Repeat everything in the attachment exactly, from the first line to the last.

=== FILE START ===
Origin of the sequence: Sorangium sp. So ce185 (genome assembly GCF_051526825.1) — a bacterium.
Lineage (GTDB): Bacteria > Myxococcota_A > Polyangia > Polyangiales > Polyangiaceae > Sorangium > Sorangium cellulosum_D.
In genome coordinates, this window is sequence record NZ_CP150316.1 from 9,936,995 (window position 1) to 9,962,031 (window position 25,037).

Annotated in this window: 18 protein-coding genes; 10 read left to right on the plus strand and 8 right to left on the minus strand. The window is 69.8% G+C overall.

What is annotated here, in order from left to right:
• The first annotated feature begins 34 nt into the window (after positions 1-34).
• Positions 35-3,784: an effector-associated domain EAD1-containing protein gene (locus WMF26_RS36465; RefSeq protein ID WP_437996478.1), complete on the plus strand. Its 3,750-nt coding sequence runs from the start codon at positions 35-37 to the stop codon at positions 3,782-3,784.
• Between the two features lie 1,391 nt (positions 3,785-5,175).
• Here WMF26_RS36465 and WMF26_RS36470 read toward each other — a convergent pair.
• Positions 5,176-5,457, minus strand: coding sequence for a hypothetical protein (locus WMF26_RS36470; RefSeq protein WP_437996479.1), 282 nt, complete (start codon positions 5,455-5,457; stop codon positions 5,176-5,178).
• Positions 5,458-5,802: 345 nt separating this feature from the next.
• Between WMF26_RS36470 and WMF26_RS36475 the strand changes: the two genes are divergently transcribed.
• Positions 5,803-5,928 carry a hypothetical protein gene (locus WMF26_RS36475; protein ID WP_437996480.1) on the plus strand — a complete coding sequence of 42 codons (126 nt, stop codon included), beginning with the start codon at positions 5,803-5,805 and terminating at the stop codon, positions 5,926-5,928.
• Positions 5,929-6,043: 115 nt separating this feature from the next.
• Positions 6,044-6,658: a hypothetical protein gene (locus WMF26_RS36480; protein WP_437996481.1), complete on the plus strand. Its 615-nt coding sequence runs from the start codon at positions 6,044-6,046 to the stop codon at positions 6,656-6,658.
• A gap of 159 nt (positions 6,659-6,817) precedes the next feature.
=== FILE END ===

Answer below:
Origin of the sequence: Sorangium sp. So ce185 (genome assembly GCF_051526825.1) — a bacterium.
Lineage (GTDB): Bacteria > Myxococcota_A > Polyangia > Polyangiales > Polyangiaceae > Sorangium > Sorangium cellulosum_D.
In genome coordinates, this window is sequence record NZ_CP150316.1 from 9,936,995 (window position 1) to 9,962,031 (window position 25,037).

Annotated in this window: 18 protein-coding genes; 10 read left to right on the plus strand and 8 right to left on the minus strand. The window is 69.8% G+C overall.

What is annotated here, in order from left to right:
• The first annotated feature begins 34 nt into the window (after positions 1-34).
• Positions 35-3,784: an effector-associated domain EAD1-containing protein gene (locus WMF26_RS36465; RefSeq protein ID WP_437996478.1), complete on the plus strand. Its 3,750-nt coding sequence runs from the start codon at positions 35-37 to the stop codon at positions 3,782-3,784.
• Between the two features lie 1,391 nt (positions 3,785-5,175).
• Here WMF26_RS36465 and WMF26_RS36470 read toward each other — a convergent pair.
• Positions 5,176-5,457, minus strand: coding sequence for a hypothetical protein (locus WMF26_RS36470; RefSeq protein WP_437996479.1), 282 nt, complete (start codon positions 5,455-5,457; stop codon positions 5,176-5,178).
• Positions 5,458-5,802: 345 nt separating this feature from the next.
• Between WMF26_RS36470 and WMF26_RS36475 the strand changes: the two genes are divergently transcribed.
• Positions 5,803-5,928 carry a hypothetical protein gene (locus WMF26_RS36475; protein ID WP_437996480.1) on the plus strand — a complete coding sequence of 42 codons (126 nt, stop codon included), beginning with the start codon at positions 5,803-5,805 and terminating at the stop codon, positions 5,926-5,928.
• Positions 5,929-6,043: 115 nt separating this feature from the next.
• Positions 6,044-6,658: a hypothetical protein gene (locus WMF26_RS36480; protein WP_437996481.1), complete on the plus strand. Its 615-nt coding sequence runs from the start codon at positions 6,044-6,046 to the stop codon at positions 6,656-6,658.
• A gap of 159 nt (positions 6,659-6,817) precedes the next feature.